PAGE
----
The market for military long-endurance drones is dominated by two companies from Israel and one from the USA. Their products are now flying missions to monitor the Mediterranean Sea.
The Israeli company Elbit has been commissioned by the European Union to monitor the Mediterranean Sea. The company, which specializes in defence and surveillance technology, announced this at the beginning of November. For two years unarmed drones of the type “Hermes 900” are to be launched from Portugal for reconnaissance missions. The flights will probably take place in the western Mediterranean around the Strait of Gibraltar. Responsible is the European Maritime Safety Agency (EMSA), which announced such plans two years ago. Last summer, EMSA tested two different drones in a pilot project. With their long endurance, they also belonged to the so-called MALE class, but are considerably smaller than the “Hermes 900”.
Elbit advertises the latest model of the “Hermes 900” as particularly suitable for “homeland security and border security”. Thus, the collapse of the Islamic state and “diverse geopolitical tensions” have led governments to “re-orient defense efforts from involvement in far-away conflicts to coping with intensifying homeland and border security challenges”. According to the manufacturer, the “Hermes 900” complies with European civil airspace regulations. This would mean that drones would also be allowed to take off from civil airfields and would not have to rely on specially established airspaces closed to civil aircraft.
Three EU agencies start cooperation
It is still unclear whether the contract with EMSA will be concluded for one or two years. The two-year option would cost the European Commission EUR 59 million. The main contractor is the Portuguese company CEiiA. The leasing contract also includes a ground station. The drone can be equipped with different payloads. Reports say, it flew armed operations in Gaza in 2014, even before its final certification by the Israeli military. For EMSA, the “Hermes 900” will be delivered in a maritime version. According to the manufacturer, it carries a radar specialised in maritime surveillance, electro-optical cameras and a receiver for ship detection systems.
EMSA wants to use drone flights to detect suspicious activities. For example, the agency monitors the pollution of the oceans caused by the release of hazardous substances. Traces of oil, for example, can be easily detected from the air by the drones. However, the Frontex border agency also receives pictures of the Elbit drones in order to prevent unwanted migration to the European Union. The background to this is a cooperation agreement between EMSA and Frontex, in which the fisheries agency EFCA is also involved. Together, the three EU institutions form the new Border and Coast Guard Agency (EBCG).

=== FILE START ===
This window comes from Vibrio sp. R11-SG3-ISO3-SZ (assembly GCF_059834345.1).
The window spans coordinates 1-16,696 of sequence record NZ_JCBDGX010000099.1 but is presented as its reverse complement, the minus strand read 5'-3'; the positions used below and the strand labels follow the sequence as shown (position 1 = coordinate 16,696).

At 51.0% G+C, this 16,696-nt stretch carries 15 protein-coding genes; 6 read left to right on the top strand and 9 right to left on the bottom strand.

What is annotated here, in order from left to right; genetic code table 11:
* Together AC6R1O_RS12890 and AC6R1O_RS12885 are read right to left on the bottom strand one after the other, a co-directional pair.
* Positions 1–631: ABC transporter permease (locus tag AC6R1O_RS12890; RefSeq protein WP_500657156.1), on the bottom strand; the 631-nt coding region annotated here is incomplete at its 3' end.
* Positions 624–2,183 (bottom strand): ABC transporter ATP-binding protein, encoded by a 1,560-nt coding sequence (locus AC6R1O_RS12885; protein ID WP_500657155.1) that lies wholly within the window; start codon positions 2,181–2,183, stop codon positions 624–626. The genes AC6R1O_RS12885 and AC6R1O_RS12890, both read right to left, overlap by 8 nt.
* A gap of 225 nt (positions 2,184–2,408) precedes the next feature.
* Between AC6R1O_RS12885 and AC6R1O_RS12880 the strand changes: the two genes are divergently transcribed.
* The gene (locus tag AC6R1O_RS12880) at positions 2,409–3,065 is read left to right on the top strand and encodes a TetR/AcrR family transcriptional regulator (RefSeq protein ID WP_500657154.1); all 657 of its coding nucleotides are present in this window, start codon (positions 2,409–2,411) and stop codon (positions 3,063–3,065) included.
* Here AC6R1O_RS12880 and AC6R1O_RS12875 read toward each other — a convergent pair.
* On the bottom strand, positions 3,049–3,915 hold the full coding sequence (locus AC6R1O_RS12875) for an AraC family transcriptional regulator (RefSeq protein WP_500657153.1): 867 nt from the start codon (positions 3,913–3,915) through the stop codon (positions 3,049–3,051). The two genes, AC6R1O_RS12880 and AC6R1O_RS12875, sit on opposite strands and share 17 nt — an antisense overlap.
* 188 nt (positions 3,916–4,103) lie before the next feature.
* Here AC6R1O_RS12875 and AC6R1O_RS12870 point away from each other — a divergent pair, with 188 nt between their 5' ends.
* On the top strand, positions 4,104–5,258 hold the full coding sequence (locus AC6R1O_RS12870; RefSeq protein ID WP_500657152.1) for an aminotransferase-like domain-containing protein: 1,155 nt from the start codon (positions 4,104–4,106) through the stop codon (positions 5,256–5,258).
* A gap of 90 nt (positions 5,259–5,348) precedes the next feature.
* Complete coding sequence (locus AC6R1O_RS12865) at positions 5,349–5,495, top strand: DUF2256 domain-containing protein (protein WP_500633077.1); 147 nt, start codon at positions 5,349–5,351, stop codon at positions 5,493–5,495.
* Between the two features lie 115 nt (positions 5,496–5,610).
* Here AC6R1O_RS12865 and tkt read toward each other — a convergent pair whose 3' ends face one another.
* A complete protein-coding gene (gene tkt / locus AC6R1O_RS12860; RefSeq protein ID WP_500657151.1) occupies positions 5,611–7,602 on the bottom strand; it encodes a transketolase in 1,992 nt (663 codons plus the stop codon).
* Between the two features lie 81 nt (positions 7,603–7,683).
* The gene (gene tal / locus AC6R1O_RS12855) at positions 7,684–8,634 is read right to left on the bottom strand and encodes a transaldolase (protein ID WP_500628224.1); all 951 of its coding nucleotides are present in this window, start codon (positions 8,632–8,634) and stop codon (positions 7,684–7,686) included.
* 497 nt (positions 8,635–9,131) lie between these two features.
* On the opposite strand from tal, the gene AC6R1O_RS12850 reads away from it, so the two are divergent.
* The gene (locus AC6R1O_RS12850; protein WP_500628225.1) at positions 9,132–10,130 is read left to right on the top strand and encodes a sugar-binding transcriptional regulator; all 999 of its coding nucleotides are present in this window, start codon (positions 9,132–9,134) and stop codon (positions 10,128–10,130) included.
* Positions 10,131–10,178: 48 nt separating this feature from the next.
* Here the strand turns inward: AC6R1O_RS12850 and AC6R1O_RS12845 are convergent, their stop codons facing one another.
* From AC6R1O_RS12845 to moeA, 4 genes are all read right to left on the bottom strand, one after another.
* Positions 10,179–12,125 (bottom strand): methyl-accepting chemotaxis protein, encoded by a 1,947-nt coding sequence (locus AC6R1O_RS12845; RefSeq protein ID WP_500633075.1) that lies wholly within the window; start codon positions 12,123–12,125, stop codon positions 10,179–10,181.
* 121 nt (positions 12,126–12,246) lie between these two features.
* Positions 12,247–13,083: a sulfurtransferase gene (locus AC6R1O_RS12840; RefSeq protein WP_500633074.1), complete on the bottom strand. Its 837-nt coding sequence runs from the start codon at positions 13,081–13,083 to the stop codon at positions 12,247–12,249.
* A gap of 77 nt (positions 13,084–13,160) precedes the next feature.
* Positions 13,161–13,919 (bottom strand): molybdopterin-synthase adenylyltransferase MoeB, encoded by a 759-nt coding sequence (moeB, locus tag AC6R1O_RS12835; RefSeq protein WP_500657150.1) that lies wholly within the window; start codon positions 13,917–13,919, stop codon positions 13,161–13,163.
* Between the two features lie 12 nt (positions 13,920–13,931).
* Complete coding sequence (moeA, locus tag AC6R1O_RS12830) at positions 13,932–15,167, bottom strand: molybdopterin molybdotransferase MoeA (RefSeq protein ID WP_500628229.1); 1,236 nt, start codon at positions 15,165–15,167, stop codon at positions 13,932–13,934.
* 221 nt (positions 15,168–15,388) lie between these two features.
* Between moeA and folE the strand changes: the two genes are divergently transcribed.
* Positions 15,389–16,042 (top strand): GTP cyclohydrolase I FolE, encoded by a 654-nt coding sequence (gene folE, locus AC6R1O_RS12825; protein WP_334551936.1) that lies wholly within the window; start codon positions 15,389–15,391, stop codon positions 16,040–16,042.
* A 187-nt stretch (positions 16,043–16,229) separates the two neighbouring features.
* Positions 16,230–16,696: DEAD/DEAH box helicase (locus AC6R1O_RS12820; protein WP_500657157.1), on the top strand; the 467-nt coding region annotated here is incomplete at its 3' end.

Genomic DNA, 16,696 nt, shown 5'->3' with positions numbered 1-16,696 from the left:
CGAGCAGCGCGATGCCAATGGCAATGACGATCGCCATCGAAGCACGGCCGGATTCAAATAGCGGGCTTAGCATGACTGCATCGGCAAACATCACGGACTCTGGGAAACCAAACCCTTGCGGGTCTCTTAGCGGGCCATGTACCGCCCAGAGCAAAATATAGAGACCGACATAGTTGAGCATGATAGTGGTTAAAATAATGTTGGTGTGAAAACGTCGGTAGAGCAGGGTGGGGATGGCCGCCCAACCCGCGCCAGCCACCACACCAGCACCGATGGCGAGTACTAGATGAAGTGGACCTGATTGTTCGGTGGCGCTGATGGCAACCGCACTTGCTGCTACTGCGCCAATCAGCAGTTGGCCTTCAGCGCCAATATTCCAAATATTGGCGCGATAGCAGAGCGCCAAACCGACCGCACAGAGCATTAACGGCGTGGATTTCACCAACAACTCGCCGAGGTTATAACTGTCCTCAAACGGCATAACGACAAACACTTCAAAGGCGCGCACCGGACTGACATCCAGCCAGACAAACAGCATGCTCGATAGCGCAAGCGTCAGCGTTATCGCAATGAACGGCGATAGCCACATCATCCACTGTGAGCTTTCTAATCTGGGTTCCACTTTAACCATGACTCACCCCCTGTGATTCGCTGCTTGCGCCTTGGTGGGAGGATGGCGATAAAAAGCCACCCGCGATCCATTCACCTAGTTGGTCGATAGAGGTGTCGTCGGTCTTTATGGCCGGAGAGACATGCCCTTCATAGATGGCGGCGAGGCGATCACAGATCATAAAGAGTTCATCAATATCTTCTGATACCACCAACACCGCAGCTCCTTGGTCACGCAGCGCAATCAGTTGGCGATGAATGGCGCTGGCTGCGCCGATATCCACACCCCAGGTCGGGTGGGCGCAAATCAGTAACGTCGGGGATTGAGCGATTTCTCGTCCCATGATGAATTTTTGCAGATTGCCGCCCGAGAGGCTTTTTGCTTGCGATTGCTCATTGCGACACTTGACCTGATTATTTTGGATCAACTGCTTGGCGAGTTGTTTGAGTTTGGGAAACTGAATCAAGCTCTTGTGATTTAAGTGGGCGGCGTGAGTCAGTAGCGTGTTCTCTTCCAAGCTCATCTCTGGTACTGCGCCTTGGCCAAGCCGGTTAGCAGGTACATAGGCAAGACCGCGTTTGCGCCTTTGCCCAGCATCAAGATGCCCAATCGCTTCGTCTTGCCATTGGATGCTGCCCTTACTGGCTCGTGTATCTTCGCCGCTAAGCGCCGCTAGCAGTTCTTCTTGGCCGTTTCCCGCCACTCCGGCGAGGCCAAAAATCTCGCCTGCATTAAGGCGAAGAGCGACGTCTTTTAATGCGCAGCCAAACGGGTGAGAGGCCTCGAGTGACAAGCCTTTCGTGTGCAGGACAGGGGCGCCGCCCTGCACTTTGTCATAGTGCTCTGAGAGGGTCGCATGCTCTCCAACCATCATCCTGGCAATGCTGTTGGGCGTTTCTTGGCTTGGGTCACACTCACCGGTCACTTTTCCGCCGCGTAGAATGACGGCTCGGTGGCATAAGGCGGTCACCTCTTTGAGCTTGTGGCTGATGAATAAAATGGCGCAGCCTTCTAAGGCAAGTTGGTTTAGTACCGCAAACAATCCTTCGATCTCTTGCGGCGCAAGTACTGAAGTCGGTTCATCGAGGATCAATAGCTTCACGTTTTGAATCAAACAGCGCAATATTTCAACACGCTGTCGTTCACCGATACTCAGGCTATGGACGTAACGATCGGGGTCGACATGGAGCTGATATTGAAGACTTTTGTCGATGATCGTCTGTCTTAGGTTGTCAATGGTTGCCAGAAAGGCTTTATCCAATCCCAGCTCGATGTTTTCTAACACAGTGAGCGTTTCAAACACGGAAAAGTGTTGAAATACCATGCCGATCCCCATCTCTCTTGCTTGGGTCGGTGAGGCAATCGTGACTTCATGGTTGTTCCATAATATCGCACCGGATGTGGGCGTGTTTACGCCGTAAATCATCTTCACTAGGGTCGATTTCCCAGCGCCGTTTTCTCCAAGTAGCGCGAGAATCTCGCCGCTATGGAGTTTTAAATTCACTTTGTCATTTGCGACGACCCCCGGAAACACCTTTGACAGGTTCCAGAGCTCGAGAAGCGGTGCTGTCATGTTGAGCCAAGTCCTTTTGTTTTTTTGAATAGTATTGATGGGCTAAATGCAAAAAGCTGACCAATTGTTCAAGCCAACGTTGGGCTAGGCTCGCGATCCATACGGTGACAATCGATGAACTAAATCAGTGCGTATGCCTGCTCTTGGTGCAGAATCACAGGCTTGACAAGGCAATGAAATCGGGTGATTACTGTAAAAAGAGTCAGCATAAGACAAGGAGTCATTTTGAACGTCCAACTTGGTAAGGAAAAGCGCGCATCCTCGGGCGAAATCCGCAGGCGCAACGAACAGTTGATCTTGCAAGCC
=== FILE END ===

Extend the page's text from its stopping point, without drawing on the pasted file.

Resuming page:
Contract with Airbus
Frontex also flies with two unmanned aircraft in the Mediterranean. The larger model is an Israeli “Heron 1” built by Israel Aeronautics Industries (IAI). The contractor for the pilot project, for which the Commission is spending almost five million euros, is Airbus, which is also providing “Heron 1” for the German armed forces in Mali and Afghanistan. The European armament group also flies the drones itself, for example for maintenance or after repairs. The Frontex drone will initially fly 600 hours from Crete, and the contract could then be extended if necessary. Operations will mainly take place in the Aegean Sea. In addition to IAI, the Italian company Leonardo has also been awarded the contract to use a Falco drone. It has a payload of around 100 kg. The contract is worth 1.7 million euros and the drone flies from Sicily.
According to IAI, the “Heron 1”, which carries a large sticker from Frontex, reached the 200-hour mark at the end of October. The average flight time was 14 hours. Like its competitor Elbit’s model, the “Heron 1” is equipped with electro-optical sensors that allow the Mediterranean to be observed independently of daylight. A maritime radar and a system for receiving ship position data (AIS) are also on board. If the drone is within sight, it is controlled via terrestrial radio. Outside the range of vision (“Beyond Line of Sight”), the control system switches to satellite communication. The surveillance videos can be transmitted to several users simultaneously in real time. Frontex also tested a similar system last year.
Also “Predator” in the Mediterranean Sea
After all, long-range drones from the US manufacturer General Atomics also fly missions in the Mediterranean. The company became known for its “Predator”, with which the US military and the CIA since the 1990s have been carrying out attacks and extrajudicial killings in countries such as Pakistan, Afghanistan and Yemen. The successor model of the drone is the “Reaper”. Outside the USA, the General Atomics drones currently only fly in the armed version in Great Britain, but many other countries use the “Predator” for surveillance from the air.
The Italian military has stationed several “Predators” in Sicily. They were used in the framework of the military mission EUNAVFOR MED, with which the European Union monitors the central Mediterranean. The objective of the military mission is the pursuit of “human smuggling”. However, EUNAVFOR MED is only successful with the further mission objective of training the Libyan coastguard to intercept refugee boats. According to the official version, the Italian military drones should clarify whether the members of the coastguard apply what they have learned correctly. Until May, the “Predators” were in action for 240 hours. Should EUNAVFOR MED be extended by a further year in December, the drone flights could become regular operations.
Image: IAI’s Maritime Heron at Frontex’ service (all rights reserved IAI).